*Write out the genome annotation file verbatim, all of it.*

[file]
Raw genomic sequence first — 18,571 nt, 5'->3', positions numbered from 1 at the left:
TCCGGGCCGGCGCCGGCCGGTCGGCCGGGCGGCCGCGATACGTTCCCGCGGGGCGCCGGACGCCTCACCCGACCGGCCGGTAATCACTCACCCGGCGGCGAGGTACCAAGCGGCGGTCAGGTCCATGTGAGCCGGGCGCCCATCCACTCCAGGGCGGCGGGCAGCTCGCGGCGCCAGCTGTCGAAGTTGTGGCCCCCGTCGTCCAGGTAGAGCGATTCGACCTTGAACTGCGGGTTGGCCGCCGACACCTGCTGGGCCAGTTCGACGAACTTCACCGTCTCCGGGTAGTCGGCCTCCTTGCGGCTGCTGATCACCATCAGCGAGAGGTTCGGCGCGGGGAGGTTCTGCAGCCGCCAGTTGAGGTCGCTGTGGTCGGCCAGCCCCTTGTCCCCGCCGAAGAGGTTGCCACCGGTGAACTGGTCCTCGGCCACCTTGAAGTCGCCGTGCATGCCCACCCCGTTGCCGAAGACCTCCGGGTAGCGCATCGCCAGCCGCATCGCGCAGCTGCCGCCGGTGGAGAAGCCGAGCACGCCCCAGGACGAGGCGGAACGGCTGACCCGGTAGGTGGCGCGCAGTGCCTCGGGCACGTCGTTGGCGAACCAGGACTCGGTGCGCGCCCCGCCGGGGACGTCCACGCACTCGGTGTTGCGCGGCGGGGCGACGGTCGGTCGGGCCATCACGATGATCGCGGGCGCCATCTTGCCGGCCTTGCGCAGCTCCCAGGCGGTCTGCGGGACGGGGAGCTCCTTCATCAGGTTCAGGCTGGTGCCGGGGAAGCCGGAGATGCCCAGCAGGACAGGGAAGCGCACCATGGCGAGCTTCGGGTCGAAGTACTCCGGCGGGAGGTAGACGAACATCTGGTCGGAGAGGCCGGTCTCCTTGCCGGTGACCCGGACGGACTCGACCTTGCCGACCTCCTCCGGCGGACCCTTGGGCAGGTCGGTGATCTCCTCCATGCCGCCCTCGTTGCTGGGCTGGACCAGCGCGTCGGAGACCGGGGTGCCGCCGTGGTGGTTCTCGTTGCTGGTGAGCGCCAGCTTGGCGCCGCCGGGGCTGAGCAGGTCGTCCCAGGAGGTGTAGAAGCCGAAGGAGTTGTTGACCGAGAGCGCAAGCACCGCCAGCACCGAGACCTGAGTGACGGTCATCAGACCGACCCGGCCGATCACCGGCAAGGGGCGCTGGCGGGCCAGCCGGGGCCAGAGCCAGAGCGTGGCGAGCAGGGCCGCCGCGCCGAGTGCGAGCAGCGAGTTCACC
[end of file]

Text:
Raw genomic sequence first — 18,571 nt, 5'->3', positions numbered from 1 at the left:
TCCGGGCCGGCGCCGGCCGGTCGGCCGGGCGGCCGCGATACGTTCCCGCGGGGCGCCGGACGCCTCACCCGACCGGCCGGTAATCACTCACCCGGCGGCGAGGTACCAAGCGGCGGTCAGGTCCATGTGAGCCGGGCGCCCATCCACTCCAGGGCGGCGGGCAGCTCGCGGCGCCAGCTGTCGAAGTTGTGGCCCCCGTCGTCCAGGTAGAGCGATTCGACCTTGAACTGCGGGTTGGCCGCCGACACCTGCTGGGCCAGTTCGACGAACTTCACCGTCTCCGGGTAGTCGGCCTCCTTGCGGCTGCTGATCACCATCAGCGAGAGGTTCGGCGCGGGGAGGTTCTGCAGCCGCCAGTTGAGGTCGCTGTGGTCGGCCAGCCCCTTGTCCCCGCCGAAGAGGTTGCCACCGGTGAACTGGTCCTCGGCCACCTTGAAGTCGCCGTGCATGCCCACCCCGTTGCCGAAGACCTCCGGGTAGCGCATCGCCAGCCGCATCGCGCAGCTGCCGCCGGTGGAGAAGCCGAGCACGCCCCAGGACGAGGCGGAACGGCTGACCCGGTAGGTGGCGCGCAGTGCCTCGGGCACGTCGTTGGCGAACCAGGACTCGGTGCGCGCCCCGCCGGGGACGTCCACGCACTCGGTGTTGCGCGGCGGGGCGACGGTCGGTCGGGCCATCACGATGATCGCGGGCGCCATCTTGCCGGCCTTGCGCAGCTCCCAGGCGGTCTGCGGGACGGGGAGCTCCTTCATCAGGTTCAGGCTGGTGCCGGGGAAGCCGGAGATGCCCAGCAGGACAGGGAAGCGCACCATGGCGAGCTTCGGGTCGAAGTACTCCGGCGGGAGGTAGACGAACATCTGGTCGGAGAGGCCGGTCTCCTTGCCGGTGACCCGGACGGACTCGACCTTGCCGACCTCCTCCGGCGGACCCTTGGGCAGGTCGGTGATCTCCTCCATGCCGCCCTCGTTGCTGGGCTGGACCAGCGCGTCGGAGACCGGGGTGCCGCCGTGGTGGTTCTCGTTGCTGGTGAGCGCCAGCTTGGCGCCGCCGGGGCTGAGCAGGTCGTCCCAGGAGGTGTAGAAGCCGAAGGAGTTGTTGACCGAGAGCGCAAGCACCGCCAGCACCGAGACCTGAGTGACGGTCATCAGACCGACCCGGCCGATCACCGGCAAGGGGCGCTGGCGGGCCAGCCGGGGCCAGAGCCAGAGCGTGGCGAGCAGGGCCGCCGCGCCGAGTGCGAGCAGCGAGTTCACC